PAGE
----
ANA Code of Ethics for Nurses
Each person, upon entering the nursing profession, inherits a measure of the responsibility and trust associated with the profession, along with the corresponding obligation to adhere to the standards of ethical practice and conduct it has set. Nursing students are expected to show responsibility in their behavior; to deal with faculty, peers, patients, and clinical staff in a direct and honest manner; and to be professional in their conduct. Students who violate accepted standards for professional nursing may be discharged from the program. The Code of Ethics for Nurses was adopted by the American Nurses Association in 1950 and revised in 1960, 1968, 1976, 1985, and 2001 ( Reissued in 2010).
- The nurse, in all professional relationships, practices with compassion and respect for the inherent dignity, worth, and uniqueness of every individual, unrestricted by considerations of social or economic status, personal attributes, or the nature of health problems.
- The nurse’s primary commitment is to the patient, whether an individual, family, group, or community.
- The nurse promotes, advocates for, and strives to protect the health, safety, and rights of the patient.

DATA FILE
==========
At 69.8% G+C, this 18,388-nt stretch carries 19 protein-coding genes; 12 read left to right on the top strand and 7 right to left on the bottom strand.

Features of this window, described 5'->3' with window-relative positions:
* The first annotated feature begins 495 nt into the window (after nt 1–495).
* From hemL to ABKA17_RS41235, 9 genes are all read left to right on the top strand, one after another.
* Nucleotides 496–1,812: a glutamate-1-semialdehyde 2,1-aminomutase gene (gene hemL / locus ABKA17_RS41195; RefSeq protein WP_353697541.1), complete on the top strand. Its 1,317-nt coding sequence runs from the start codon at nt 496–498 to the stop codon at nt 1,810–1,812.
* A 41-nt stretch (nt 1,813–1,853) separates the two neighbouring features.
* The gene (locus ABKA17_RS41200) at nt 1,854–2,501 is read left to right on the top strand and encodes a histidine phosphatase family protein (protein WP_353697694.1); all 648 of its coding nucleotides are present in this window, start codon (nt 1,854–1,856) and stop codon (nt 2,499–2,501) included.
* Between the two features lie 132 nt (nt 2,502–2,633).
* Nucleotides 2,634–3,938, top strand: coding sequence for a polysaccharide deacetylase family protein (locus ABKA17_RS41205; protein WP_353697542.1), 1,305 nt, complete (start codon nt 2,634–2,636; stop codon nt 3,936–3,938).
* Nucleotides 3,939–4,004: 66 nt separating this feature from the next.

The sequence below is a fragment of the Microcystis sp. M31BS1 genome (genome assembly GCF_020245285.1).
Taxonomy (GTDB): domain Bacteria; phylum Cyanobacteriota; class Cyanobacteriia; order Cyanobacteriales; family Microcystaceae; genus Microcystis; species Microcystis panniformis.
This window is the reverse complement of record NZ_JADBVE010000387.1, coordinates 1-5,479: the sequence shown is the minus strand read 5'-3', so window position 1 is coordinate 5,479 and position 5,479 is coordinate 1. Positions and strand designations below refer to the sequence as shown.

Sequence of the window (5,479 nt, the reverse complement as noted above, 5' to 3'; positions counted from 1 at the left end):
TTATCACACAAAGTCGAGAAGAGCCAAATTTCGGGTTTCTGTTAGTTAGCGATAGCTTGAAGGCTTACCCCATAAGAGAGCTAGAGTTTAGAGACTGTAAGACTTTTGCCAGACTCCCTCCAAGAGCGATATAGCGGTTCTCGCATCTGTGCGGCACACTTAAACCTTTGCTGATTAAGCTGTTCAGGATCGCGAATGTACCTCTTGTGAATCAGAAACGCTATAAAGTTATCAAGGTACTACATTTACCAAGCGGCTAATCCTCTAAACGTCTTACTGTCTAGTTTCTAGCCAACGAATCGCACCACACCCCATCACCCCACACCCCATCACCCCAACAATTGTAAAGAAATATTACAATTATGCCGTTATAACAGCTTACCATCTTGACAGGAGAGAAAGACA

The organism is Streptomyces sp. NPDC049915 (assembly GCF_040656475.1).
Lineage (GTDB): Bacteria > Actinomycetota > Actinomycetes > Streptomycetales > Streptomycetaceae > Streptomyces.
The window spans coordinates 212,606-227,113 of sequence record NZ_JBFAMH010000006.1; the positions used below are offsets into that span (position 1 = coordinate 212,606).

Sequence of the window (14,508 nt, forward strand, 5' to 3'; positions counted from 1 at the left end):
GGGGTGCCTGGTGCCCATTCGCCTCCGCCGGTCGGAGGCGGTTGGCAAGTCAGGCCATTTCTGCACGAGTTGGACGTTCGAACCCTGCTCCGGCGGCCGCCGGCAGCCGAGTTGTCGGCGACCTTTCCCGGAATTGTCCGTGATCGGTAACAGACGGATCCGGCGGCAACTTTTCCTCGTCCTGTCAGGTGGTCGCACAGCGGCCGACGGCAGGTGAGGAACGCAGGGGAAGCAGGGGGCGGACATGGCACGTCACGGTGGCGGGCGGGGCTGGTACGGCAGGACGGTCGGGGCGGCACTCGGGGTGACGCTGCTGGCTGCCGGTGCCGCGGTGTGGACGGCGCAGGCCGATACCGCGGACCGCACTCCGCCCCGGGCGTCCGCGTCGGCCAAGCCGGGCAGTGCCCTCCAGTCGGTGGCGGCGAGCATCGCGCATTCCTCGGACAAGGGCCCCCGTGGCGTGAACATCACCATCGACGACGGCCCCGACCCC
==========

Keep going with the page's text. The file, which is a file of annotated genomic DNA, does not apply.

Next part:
- The nurse is responsible and accountable for individual nursing practice and determines the appropriate delegation of tasks consistent with the nurse’s obligation to provide optimum patient care.
- The nurse owes the same duties to self as to others, including the responsibility to preserve integrity and safety, to maintain competence, and to continue personal and professional growth.
- The nurse participates in establishing, maintaining, and improving healthcare environments and conditions of employment conducive to the provision of quality health care and consistent with the values of the profession through individual and collective action.
- The nurse participates in the advancement of the profession through contributions to practice, education, administration, and knowledge development.
- The nurse collaborates with other health professionals and the public in promoting community, national, and international efforts to meet health needs.
- The profession of nursing, as represented by associations and their members, is responsible for articulating nursing values, for maintaining the integrity of the profession and its practice, and for shaping social policy.